No, You Shouldn’t Force Your Kids to Hug Anyone
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No, You Shouldn’t Force Your Kids to Hug Anyone

You might be sending your kids the wrong message about consent and boundaries.

In the world of #MeToo and accusations of sexual harassment, we should all take a hard look at the emotionally-charged issue of physical touch and consent. While the media is primarily focused on inappropriate behavior between men and women, this topic is also relevant to physical affection between adults and children.

Whether you're talking about grown women in the workplace or children, two things are the same, says Paula J. Jean, PhD, a licensed clinical psychologist in Richmond, Virginia, who specializes in women’s mental health.

  1. A sense of entitlement of the person doing the touching.
  2. The disparity of power between the person who touches and the person who is touched.

“There is an expectation that adults are entitled to show affection to children’s bodies,” Dr. Jean says. “We pass babies around and touch them. People chuck children under the chin, pinch their cheek, pat them on the head or pick them up. Children themselves, in some ways, come to expect this.”

Unfortunately, this expectation deprives children, even young ones, of agency over their own bodies and the ability to make decisions about who they will—and will not—be physical with and how. Parents can help create a safe environment for children to express their wishes, while teaching them about consent, physical and emotional boundaries and appropriate ways to behave in social situations.

“Children, for the most part, don’t feel like they have any choice at all about [physical contact],” Jean says. And, intentionally or not, parents, for the most part, perpetuate this. “We’re giving [children] the message that they don’t really have a choice about it if an adult wants to touch them.”

Your kid should be the boss of his or her own body
Talk to children about the right to their personal space and assure them they are the “boss of their own body,” writes psychologists Rachele Davis and Chiu Lau on a blog post entitled 5 Ways To Teach Our Children Body Boundaries.

Give your child permission to not hug Uncle Frank in greeting, not thank grandma with a kiss for the gift or to say 'no' to tickling. Instead, give them socially acceptable ways to express affection or gratitude, such as:

  • A handshake
  • Fist bump
  • High five
  • Encourage them to write a thank you note

“We can say, ‘You can do whatever feels most comfortable for you,’” writes Davis and Lau, including saying, “no, thank you.”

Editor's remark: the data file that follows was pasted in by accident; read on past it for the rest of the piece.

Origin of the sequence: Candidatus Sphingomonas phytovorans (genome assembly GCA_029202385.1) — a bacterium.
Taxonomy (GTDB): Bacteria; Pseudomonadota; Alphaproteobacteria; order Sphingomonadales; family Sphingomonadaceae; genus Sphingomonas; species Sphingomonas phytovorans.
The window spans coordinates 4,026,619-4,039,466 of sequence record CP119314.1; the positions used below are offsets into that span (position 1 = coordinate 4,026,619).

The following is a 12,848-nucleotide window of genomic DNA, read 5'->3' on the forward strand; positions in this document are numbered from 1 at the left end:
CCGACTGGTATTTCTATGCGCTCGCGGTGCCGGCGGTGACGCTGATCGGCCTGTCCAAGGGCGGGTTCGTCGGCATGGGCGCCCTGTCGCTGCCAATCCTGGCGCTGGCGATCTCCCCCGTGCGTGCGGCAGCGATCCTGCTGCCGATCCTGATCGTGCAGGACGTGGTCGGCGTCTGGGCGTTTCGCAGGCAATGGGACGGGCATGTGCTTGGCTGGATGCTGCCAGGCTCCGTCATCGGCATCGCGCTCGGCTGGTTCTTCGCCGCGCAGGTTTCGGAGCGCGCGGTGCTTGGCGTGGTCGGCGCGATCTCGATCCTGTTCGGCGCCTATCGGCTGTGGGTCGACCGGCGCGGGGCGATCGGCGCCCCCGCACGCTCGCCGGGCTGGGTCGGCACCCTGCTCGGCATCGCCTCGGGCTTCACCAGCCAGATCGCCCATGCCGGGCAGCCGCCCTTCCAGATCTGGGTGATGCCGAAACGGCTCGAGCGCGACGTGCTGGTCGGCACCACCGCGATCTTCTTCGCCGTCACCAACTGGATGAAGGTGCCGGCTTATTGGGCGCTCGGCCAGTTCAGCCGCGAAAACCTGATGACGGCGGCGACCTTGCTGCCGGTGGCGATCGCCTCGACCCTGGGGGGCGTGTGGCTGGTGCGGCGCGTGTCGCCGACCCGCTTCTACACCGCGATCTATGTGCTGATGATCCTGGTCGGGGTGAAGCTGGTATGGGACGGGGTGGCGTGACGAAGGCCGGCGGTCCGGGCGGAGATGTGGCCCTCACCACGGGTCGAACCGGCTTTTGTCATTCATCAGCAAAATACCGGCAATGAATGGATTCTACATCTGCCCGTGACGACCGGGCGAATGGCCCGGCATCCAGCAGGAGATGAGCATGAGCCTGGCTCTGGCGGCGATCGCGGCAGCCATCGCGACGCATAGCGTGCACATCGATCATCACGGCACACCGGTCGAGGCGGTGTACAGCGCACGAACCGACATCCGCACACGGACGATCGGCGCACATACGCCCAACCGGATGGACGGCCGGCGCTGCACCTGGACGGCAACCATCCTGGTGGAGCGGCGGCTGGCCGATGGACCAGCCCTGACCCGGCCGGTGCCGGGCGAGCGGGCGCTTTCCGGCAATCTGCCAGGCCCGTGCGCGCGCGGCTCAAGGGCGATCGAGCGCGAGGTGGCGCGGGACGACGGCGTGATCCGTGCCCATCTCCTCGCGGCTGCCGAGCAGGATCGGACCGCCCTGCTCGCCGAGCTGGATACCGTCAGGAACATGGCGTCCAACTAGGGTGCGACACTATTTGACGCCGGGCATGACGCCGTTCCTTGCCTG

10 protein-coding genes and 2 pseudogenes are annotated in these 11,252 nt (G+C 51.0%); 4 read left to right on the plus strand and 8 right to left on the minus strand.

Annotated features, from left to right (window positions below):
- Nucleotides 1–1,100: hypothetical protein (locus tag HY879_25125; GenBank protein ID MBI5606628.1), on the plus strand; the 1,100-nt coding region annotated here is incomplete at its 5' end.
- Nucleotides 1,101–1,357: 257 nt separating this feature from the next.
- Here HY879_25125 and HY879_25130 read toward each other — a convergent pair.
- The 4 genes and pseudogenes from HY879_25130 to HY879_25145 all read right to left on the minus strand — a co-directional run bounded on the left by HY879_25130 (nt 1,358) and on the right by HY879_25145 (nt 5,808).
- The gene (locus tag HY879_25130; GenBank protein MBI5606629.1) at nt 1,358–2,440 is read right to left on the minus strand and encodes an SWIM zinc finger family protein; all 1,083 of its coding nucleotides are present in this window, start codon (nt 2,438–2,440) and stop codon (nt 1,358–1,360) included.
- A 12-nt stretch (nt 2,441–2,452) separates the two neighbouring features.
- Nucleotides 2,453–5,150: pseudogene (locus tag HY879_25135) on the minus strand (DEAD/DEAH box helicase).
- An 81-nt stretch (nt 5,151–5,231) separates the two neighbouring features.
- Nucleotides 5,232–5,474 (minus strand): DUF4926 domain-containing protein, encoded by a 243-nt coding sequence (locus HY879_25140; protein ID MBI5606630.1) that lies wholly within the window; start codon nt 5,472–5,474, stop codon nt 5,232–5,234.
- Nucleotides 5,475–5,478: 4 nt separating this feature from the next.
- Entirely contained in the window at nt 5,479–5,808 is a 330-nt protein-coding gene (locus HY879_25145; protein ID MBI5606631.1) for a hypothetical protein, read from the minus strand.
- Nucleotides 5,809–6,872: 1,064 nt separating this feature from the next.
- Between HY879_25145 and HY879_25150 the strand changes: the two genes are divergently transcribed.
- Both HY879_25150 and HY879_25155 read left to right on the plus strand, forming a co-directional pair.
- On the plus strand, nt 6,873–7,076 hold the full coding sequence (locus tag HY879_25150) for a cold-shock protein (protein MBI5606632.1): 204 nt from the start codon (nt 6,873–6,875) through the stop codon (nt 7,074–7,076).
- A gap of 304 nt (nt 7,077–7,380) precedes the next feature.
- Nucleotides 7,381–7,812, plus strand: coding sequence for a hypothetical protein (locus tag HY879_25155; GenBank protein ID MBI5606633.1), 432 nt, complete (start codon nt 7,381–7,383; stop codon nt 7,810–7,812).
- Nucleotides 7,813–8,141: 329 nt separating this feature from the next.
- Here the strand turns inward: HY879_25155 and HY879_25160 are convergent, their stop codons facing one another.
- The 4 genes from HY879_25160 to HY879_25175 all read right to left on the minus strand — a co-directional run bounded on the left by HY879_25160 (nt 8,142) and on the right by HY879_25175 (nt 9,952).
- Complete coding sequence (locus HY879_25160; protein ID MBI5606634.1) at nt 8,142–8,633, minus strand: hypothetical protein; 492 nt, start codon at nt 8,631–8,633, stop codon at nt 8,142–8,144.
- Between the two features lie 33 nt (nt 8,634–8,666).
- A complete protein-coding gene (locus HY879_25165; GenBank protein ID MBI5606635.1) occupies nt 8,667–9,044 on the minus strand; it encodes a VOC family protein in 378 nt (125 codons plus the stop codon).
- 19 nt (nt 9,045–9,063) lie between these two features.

Given this kind of safe, structured environment, Jean says, kids learn they can make a choice about how and with whom they want to show affection without fearing negative consequences. Don’t become upset if your kid chooses not to hug a loved one. If you punish your child, or they feel you are angry with them for expressing their preference, they won’t feel like they can make a choice again.

Some people won’t understand—but enforce it anyway
These situations are challenging for adults as well. Relatives and family friends may take offense if your child does not want to hug or kiss them. This is where parents need to step up to the plate, Jean says.

“The onus is on the parent to tell others, ‘We are trying to teach our children to make choices about this. We’d like you to ask [if it’s okay to give a hug or kiss] or offer a handshake instead and let [him or her] decide,’” explains Jean.

Some family members are not going to understand, Jean says. That doesn’t mean you shouldn’t make the connection for them. “As older adults, we’re going to have to come to terms with the fact that we don’t have rights to children’s bodies, even when we’ve been their caretakers.”

The right to have a choice is just as important for boys as it is for girls. However, Jean says, when girls in particular learn they have a right to decide what they are comfortable with, and they can practice it safely within their family system, they are more likely to take care of themselves as adults.

Teaching children they can decide if and how to demonstrate physical affection does not give them a license to be rude or impolite. They must still learn to say 'please' and 'thank you,' to greet people warmly and to express gratitude. However, Jean says, they don’t need to be touched when they don’t want to be.

Fortunately, Jean says, most children will want hugs and physical affection from grandparents and other people close to them. But, occasionally they won’t. And, in those situations, she says, the child’s preferences should prevail.